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Twice the Matisse

Post #1564 • August 3, 2012, 2:44 PM • 7 Comments

[Image: Henri Matisse, Nasturtiums with the Painting "Dance" I, 1912, oil on canvas, 75.5 x 45 inches, The Metropolitan Museum of Art, New York, © Succession H. Matisse/BilledKunst Copydan 2012]

Henri Matisse, Nasturtiums with the Painting "Dance" I, 1912, oil on canvas, 75.5 x 45 inches, The Metropolitan Museum of Art, New York, © Succession H. Matisse/BilledKunst Copydan 2012

I featured a Matisse exhibition in Copenhagen at The New York Sun, prompting this exchange with my editor:

Ed.: He could paint. What do you think his secret was? The underpainting?

Me: Yes, the underpainting. Specifically, grays. The colorist of the century worked his magic on a template of grays. I remember figuring that out at the MoMA show a couple of years ago and I'm still a little annoyed. After I post, I'm off to the easel to do something about it...

Ed.: You're not going to tell me that grays are under it. Wouldn't that be reds or something?

Me: Grays. I know, right?

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(source)

Me: Especially in the later work he used a system of underpainting that wouldn't have been alien to Ingres.

Ed.: Look just to the right of her shoulder. The gray part above the red rug. You think the gray there is under the red or over it?

Me: Both, if I had to guess, and it's the thickest paint on the picture. More telling is the green dress and that weird orange leaf shape enclosed by the right edge of the neck of the vase and that black cloth. I would even argue that there are a couple of gray notes in the left-hand orange on the table. This color sophistication distinguishes Matisse from lesser Fauves. Maybe this one is an even more apt example. It would be natural to start a painting this big in monochrome anyway, but Matisse is doing something rather extraordinary with it. I'm still trying to get my head around it. Let's go see the show when it comes to the Met in December. Grays, I'm telling you.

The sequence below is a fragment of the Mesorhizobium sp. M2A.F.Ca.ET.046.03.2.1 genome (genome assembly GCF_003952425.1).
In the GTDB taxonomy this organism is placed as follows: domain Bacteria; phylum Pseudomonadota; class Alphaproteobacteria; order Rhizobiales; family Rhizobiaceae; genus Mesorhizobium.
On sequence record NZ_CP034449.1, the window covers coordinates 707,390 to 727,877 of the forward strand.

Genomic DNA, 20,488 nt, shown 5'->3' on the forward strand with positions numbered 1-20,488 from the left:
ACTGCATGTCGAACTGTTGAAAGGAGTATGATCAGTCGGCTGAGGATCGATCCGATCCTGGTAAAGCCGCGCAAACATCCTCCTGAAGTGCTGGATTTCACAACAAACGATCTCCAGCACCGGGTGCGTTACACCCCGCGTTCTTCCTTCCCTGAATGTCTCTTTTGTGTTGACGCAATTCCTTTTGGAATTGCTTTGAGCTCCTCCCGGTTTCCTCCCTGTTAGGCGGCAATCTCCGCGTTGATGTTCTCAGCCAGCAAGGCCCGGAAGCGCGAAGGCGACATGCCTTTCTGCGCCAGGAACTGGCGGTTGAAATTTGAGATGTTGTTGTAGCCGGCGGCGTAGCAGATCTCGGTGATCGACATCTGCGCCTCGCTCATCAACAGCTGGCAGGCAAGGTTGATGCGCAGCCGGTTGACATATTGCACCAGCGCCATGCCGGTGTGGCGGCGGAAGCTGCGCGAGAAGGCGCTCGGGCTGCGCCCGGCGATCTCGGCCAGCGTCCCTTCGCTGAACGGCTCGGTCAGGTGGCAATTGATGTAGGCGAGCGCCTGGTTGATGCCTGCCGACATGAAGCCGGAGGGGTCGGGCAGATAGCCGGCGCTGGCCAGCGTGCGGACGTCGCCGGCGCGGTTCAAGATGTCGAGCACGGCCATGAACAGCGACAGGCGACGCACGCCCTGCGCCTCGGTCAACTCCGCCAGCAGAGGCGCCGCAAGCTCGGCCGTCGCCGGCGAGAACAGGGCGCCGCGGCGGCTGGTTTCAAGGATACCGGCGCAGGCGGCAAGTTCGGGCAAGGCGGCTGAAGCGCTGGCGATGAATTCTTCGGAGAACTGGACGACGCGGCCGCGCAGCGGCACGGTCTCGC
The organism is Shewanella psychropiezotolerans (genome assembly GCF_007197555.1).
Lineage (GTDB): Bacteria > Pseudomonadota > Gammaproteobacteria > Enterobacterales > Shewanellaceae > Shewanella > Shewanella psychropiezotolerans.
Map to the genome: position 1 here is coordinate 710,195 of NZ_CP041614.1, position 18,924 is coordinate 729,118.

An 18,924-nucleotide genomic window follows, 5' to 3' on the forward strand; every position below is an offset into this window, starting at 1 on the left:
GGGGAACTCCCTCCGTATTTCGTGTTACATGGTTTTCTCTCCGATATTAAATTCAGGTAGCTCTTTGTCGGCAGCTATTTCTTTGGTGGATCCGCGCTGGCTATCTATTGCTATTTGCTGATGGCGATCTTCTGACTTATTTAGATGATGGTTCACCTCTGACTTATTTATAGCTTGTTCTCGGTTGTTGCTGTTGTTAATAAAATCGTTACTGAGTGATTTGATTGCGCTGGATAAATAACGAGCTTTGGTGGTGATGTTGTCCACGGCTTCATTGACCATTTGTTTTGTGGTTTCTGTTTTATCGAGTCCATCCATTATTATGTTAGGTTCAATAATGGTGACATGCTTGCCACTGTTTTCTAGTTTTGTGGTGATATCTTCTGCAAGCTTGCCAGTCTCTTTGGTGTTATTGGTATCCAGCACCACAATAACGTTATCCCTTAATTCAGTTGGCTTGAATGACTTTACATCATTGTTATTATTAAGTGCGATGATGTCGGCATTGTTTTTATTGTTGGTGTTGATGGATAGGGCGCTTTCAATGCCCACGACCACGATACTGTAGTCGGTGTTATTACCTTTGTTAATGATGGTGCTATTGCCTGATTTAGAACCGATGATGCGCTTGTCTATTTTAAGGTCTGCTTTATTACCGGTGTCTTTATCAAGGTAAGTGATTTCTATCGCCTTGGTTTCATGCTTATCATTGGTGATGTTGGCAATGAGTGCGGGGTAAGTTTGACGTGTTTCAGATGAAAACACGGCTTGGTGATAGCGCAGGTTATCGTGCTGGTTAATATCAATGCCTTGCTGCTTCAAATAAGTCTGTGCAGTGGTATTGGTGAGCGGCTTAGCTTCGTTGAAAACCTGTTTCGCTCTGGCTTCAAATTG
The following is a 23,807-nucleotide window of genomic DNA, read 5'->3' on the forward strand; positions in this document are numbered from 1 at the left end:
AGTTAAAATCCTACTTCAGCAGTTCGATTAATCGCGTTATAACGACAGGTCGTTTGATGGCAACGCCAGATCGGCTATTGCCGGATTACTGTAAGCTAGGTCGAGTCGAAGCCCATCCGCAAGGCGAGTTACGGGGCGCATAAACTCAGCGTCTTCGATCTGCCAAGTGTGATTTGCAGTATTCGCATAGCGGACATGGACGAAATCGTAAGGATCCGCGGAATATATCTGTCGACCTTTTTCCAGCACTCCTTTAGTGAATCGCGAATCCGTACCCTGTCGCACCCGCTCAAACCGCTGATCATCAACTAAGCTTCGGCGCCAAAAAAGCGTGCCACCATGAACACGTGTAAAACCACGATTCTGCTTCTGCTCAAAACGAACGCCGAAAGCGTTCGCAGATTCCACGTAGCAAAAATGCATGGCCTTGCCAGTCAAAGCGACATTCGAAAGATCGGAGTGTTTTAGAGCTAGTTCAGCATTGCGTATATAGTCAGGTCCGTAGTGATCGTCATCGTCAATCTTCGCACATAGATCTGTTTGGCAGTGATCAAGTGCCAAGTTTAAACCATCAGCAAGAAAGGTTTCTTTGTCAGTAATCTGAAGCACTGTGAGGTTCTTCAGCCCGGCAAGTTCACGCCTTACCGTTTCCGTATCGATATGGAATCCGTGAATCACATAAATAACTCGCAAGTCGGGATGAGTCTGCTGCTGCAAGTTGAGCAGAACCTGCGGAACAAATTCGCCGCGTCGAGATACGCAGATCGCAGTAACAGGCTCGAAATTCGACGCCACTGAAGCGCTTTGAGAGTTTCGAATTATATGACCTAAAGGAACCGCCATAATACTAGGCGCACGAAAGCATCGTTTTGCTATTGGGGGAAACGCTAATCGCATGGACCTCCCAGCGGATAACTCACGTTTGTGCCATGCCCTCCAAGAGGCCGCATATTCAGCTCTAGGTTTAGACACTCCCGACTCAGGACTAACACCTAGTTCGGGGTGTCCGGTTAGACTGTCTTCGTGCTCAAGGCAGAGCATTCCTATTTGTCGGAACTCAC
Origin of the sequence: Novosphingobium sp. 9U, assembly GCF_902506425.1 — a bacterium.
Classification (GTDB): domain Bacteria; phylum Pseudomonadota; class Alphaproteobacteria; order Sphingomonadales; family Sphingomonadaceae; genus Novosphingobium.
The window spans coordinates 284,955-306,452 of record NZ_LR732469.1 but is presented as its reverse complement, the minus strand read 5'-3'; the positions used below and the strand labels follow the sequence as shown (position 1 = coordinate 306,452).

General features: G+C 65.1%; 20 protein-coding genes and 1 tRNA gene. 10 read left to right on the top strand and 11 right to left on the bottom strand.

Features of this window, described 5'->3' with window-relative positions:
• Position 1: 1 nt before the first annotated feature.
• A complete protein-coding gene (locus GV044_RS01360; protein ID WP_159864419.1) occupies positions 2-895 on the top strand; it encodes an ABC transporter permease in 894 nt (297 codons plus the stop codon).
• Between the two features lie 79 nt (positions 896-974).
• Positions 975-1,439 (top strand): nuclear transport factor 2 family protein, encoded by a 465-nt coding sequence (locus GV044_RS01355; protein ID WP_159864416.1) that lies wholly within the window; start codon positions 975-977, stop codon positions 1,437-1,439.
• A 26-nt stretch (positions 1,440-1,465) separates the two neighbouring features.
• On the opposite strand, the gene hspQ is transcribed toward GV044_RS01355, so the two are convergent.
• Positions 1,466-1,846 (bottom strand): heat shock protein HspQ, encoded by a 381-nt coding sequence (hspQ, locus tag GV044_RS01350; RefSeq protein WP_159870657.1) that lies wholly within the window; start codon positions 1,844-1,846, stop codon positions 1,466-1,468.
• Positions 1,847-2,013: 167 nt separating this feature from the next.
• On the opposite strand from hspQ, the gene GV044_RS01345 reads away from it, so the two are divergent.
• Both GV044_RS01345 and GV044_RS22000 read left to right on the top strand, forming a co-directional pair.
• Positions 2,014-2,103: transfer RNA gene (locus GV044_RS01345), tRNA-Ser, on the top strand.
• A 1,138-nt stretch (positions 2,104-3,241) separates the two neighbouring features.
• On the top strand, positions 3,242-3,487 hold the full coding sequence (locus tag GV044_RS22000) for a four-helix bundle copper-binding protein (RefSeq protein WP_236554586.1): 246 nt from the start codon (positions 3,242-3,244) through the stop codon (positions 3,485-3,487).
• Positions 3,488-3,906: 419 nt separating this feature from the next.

Discuss.

Comment

1.

Chris Rywalt

August 3, 2012, 4:08 PM

I haven't looked closely enough at Matisse to see any gray underpainting. I'd be quite surprised.

I've been looking extremely closely at Van Gogh, though, thanks to Google Art, which has some remarkably close photos of Van Gogh's work in the Met. I mean, they're almost electron micrographs. Even if I could get my nose that close to a Van Gogh surface, my eyes couldn't focus. It's really amazing. Anyway, what I've noticed is, in addition to Van Gogh's famously thick, energetic paint, and the way he activates so much of his brushstroke by not thoroughly mixing different colors but letting them rub shoulders on the brush and therefore on the surface, like an aggie; in addition to all that, he lets a lot of raw and only vaguely primed canvas show through, which really activates the surface.

I've been developing—or was developing, when I was painting—an appreciation for the activated surface, by which I mean a surface which maintains visual interest across a wide area, even if it's sort of featureless. (Obviously nothing completely featureless is likely to be very interesting; I'm trying to suggest an area that's intentionally left blank, or filled with one color, or just generally not considered detailed.) So paper, very nice paper especially, has an intrinsic interest—it's activated. Whereas when I laid a very smooth coat of gesso on a birch panel, it's completely featureless and extremely inactive, which is to say boring as all heck. A lovely ink outline on paper would be lovely, but the same black outline on my gessoed panel drops dead, because the paper is activated.

What I found, looking so closely at Van Gogh, is a very activated surface. Obviously his compositions are wonderful, and then at the level of the brushstroke he's so alive, but even at the level of the canvas, where you can see it, you can see the way the paint skips over the weave, catches on certain threads—it all lends a lot of visual interest which I think leads to at least part of why a Van Gogh looks so damned good.